Overview

To highlight the centrality of teaching excellence to student success, the Office of the Commissioner of Higher Education is launching the MUS Teaching Scholars, an annual program recognizing teachers who have made exemplary contributions to teaching and learning at Montana University System campuses. Each year, a cohort of selected Scholars will build and facilitate faculty learning communities focused on a selected theme. The inaugural cohort of Scholars will facilitate faculty learning communities (FLCs) during Spring semester 2020. FLCs are designed to give small groups of faculty members (typically 6-10) at the same institution the opportunity to engage in sustained, meaningful conversations or scholarship about teaching and learning with supportive colleagues from across campus. Members will meet regularly throughout the length of the program as they explore areas of interest, leading to innovative changes in their teaching practice.


2019-2020 Theme

Activating General Education Through High Impact Practices

As higher education seeks innovative ways to make the college classroom relevant and transformational for students’ intellectual pursuits, future careers, and civic lives, George Kuh’s ten “High Impact Practices” continue to be useful pedagogical tools. To support innovative work in enhancing students’ first experiences in college, the Montana University System is pleased to announce that this year’s theme for the MUS Teaching Scholars program will focus on High Impact Practices (first year seminars; common intellectual experiences; learning communities; writing intensive courses; collaborative assignments; undergraduate research; global learning; ePortfolios; service learning; work-based learning; capstone projects) in general education and introductory coursework. The MUS Teaching Scholars program will recognize and support advancement of teaching and learning that use Kuh’s ten ‘High Impact Practices’ to make early coursework, and general education in particular, exciting, engaging, relevant, and impactful for students.


2019-2020 Montana University System Teaching Scholars

  • Bethany Blankenship, Professor of English, The University of Montana Western
  • Tien Chih, Assistant Professor of Mathematics, Montana State University Billings
  • Christina Di Gangi, Assistant Professor of English, Dawson Community College
  • Lauren Fern, Lecturer and Student Success Coordinator for Mathematics, University of Montana
  • Rebecca Jones, Associate Professor of English, Montana State University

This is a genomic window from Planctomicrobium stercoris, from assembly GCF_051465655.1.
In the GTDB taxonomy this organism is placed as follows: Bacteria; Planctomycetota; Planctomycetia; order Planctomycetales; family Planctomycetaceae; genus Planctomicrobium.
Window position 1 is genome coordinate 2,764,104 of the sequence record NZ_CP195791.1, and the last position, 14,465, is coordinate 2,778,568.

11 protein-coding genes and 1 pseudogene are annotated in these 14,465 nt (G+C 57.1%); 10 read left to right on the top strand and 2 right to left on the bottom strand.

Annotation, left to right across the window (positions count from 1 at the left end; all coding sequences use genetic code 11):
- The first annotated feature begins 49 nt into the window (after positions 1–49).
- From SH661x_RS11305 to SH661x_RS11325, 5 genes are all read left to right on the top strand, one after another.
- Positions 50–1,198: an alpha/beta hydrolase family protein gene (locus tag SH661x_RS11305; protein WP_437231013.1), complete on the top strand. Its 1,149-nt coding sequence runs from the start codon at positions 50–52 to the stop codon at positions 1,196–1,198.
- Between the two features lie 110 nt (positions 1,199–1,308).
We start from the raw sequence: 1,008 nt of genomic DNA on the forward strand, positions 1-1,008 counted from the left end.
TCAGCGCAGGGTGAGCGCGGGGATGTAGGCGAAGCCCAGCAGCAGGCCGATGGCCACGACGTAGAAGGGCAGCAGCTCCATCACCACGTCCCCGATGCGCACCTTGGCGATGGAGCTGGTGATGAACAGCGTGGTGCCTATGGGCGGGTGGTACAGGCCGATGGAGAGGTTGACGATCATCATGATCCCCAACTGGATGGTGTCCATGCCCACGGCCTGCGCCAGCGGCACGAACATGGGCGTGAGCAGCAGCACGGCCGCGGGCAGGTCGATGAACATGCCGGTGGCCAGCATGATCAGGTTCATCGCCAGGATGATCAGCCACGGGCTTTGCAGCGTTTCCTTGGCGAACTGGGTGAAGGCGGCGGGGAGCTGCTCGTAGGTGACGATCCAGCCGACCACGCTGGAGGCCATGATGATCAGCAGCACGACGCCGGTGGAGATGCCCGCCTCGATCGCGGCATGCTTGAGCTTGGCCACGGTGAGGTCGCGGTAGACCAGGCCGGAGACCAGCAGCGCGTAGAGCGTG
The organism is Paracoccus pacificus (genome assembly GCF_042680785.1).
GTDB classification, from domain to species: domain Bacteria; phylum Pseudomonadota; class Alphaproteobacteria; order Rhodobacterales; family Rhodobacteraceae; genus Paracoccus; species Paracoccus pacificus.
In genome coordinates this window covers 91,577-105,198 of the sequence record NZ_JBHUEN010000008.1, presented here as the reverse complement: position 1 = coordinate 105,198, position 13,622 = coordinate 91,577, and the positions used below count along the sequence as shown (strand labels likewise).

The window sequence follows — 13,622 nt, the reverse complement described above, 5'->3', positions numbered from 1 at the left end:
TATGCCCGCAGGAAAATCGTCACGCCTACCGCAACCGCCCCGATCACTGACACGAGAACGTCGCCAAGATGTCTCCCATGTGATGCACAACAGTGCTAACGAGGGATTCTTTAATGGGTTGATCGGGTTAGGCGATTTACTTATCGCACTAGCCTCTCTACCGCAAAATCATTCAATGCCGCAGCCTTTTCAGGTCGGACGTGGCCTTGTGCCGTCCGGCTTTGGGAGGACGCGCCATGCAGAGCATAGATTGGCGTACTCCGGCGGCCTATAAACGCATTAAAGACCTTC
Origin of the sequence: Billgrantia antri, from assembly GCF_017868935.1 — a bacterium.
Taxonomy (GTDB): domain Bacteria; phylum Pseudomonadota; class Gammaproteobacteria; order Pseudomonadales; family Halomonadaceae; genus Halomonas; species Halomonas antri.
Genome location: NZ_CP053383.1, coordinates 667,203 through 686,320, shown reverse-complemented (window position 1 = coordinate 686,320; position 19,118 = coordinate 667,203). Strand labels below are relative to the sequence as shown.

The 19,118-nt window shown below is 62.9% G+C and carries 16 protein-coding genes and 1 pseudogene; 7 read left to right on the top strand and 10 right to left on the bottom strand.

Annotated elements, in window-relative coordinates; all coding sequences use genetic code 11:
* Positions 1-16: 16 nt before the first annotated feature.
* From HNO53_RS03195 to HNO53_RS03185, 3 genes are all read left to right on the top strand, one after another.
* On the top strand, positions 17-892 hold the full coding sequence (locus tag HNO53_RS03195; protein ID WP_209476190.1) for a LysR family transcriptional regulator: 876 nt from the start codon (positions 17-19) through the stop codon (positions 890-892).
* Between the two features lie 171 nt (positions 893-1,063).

• Marvin Lansverk, Professor of English, Montana State University
  • Virginia Reeves, Writing and Communications Instructor, Helena College University of Montana
  • Sara Schroeder, Instructor for the English Language Institute, The University of Montana
  • Tobin Miller Shearer, Director of African-American Studies and Professor of History, The University of Montana
  • Darryl Stevens, Chair of History and Humanities, Great Falls College Montana State University
  • Rob Thomas, Regents Professor of Geology, The University of Montana Western
  • Shannon Willoughby, Associate Professor of Physics, Montana State University


Eligibility & Expectations

All tenure and non-tenure track faculty at Montana University System campuses are eligible. The inaugural cohort of Scholars will be expected to lead a faculty learning community during Spring 2020. Scholars will also receive a $1,500 stipend. Each Scholar will receive a $500 budget to support the FLC. Scholars will be asked to:
  • Attend a one day workshop in January 2020;
  • Recruit 6-10 colleagues to join a faculty learning community in Spring 2020;
  • Identify learning outcomes for the FLC;
  • Facilitate 4-6 meetings with your FLC during Spring 2020; and
  • Attend the Fall 2020 Montana University System Teaching Excellence Conference.


Selection Criteria

  • Demonstrated teaching practices that foster deep learning, student self-reflection, engagement in academic challenges, peer-to-peer collaboration, and quality experiences with faculty.
  • Evidence of approach to teaching and learning with a spirit of student-centered learning, creativity, and continuous improvement.
  • Evidence of assessment of student learning outcomes and student experience and how assessment informs innovation in your teaching practice.
  • Potential impact of Faculty Learning Community proposal including clearly identified goals, outcomes, and impact for students.   


2019-2020 Timeline

  • January 2020 – One-Day Workshop for Regents’ Teaching Scholars
  • January-May 2020 – Monthly Meetings with Faculty Learning Community
  • Fall 2020 – Montana University System Teaching Excellence Conference (date TBA)